Sleeping in Space
By Ray Oyung
February 17, 1998
There are lots of studies about sleep, sleep disorders, and sleep deprivation...on Earth. What happens when people sleep in space? We're doing some preliminary research on this matter in a couple of ways. My program director, Dr. David Neri, is working with over 40 other scientists across the country on a project to learn more about sleeping in space for a shuttle mission that's scheduled to launch this coming April. The shuttle mission is designated STS-90, Neurolab. STS stands for Space Transportation System and each space shuttle ever launched has one unique number given to it. If you'd like to learn more about STS-90, you can follow these URLs... http://neurolab.jsc.nasa.gov/neurhome.htm and http://shuttle.nasa.gov/index.html.
Last July, 2 volunteers on board STS-85 kept track of their sleep/wake schedule on electronic diaries that our program developed called AIRLOGs (Ames Interactive Reporting Logs). The astronauts recorded the time they went to bed, the time they woke up, how they felt when they woke up. They listed any medications they were taking, when they ate, exercised, and went to the bathroom.
The astronauts also kept logs of their sleep/wake schedule several days before launch. This allowed us to compare their subjective quality and quantity of sleep on Earth with the sleep they reported while in orbit. We received some good preliminary data after that mission and hope to continue recording this type of data with other shuttle missions.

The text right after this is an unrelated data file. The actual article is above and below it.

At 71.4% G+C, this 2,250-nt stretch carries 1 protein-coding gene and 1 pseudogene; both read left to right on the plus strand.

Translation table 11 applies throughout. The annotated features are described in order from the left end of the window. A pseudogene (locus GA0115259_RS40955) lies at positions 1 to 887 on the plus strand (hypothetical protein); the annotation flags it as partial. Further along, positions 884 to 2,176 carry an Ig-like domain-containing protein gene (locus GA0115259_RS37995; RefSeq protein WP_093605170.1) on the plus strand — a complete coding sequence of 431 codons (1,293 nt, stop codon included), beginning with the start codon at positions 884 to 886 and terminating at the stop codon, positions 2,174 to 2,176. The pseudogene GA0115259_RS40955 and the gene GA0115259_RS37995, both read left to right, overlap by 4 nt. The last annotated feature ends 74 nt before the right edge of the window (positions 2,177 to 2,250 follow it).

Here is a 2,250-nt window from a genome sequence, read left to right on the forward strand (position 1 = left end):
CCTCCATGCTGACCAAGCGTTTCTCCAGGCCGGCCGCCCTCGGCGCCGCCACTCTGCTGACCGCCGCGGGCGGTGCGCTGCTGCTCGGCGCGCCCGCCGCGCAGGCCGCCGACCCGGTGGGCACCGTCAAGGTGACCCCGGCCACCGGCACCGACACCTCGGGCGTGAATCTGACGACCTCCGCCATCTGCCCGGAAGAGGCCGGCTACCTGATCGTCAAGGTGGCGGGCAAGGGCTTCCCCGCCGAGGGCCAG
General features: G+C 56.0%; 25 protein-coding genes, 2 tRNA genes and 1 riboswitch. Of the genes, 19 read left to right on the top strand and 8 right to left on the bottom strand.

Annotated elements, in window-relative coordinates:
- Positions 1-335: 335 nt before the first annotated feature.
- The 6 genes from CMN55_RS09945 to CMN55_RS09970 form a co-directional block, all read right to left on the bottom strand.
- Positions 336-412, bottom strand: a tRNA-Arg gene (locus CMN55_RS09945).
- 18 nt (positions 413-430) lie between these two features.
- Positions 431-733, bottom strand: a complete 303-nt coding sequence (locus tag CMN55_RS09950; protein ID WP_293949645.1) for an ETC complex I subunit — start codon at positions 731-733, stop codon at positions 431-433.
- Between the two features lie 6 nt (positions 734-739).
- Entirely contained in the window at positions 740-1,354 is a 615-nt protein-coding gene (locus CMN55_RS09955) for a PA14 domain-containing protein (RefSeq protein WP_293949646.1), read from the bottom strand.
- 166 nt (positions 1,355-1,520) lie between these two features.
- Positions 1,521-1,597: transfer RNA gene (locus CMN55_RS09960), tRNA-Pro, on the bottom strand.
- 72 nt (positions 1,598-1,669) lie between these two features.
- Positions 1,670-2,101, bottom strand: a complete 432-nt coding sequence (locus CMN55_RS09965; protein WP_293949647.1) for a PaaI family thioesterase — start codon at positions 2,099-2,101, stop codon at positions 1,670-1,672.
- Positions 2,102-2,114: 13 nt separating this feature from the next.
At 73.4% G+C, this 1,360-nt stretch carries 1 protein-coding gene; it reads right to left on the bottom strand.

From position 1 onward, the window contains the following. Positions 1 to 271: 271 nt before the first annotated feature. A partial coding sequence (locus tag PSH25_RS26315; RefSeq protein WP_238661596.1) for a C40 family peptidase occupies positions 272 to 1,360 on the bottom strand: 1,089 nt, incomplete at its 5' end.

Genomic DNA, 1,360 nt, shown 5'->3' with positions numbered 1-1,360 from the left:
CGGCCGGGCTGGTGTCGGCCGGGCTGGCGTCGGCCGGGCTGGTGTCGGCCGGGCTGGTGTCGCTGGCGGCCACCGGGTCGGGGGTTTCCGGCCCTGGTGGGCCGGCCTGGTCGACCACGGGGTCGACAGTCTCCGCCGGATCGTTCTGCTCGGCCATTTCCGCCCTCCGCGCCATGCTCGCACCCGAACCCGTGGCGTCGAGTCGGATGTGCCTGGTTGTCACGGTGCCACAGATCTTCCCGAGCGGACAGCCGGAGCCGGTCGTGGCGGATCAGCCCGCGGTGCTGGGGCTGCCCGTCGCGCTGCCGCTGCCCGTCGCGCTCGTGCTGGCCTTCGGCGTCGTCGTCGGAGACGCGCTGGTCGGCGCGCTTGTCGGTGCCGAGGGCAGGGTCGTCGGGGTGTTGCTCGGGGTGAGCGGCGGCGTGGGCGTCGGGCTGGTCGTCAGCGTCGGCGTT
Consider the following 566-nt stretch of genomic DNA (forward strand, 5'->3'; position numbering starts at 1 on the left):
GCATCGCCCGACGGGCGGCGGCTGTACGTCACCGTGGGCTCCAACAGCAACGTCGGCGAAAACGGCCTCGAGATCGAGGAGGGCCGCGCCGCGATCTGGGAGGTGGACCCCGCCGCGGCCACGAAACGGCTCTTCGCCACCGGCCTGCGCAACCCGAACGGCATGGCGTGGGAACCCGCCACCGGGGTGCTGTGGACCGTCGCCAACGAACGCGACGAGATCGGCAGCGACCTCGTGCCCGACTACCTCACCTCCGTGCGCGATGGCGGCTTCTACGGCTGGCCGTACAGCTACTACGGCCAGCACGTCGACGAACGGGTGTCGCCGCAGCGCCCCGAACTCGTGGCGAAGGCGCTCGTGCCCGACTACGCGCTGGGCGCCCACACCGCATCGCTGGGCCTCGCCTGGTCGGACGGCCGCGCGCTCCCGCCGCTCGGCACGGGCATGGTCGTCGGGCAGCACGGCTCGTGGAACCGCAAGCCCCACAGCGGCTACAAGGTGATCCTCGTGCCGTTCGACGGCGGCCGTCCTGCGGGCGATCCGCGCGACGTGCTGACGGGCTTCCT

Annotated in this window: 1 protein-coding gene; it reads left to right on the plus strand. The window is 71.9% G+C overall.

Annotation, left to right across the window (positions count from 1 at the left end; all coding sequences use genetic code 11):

The best part about this study is that I recently found out that one of our volunteers from STS-85 is a member of the same flying club at the Palo Alto Airport. He was listed in the club's monthly newsletter to give a presentation that I attended last Friday.
He spoke extensively about the mission and showed both video and slides depicting: initial training; mission research objectives; stages of flight from launch to landing; and personal experiences. While in orbit, the shuttle would travel between night time and daytime every 90 minutes. Therefore, the astronauts had to pull shades down over the windows before bedtime. The sleeping space was fairly cramped with six astronauts on board that mission. They slept in sleeping bags hooked to the bulkhead so as not to float around and bump into anyone or anything on the mid-deck. One interesting observation made was the fact that if the arms were not tucked into the bag, they would "float" out in front of you. Could you imagine waking up after a good night's sleep, opening your eyes, seeing hands in front of you, and realizing that they're your hands!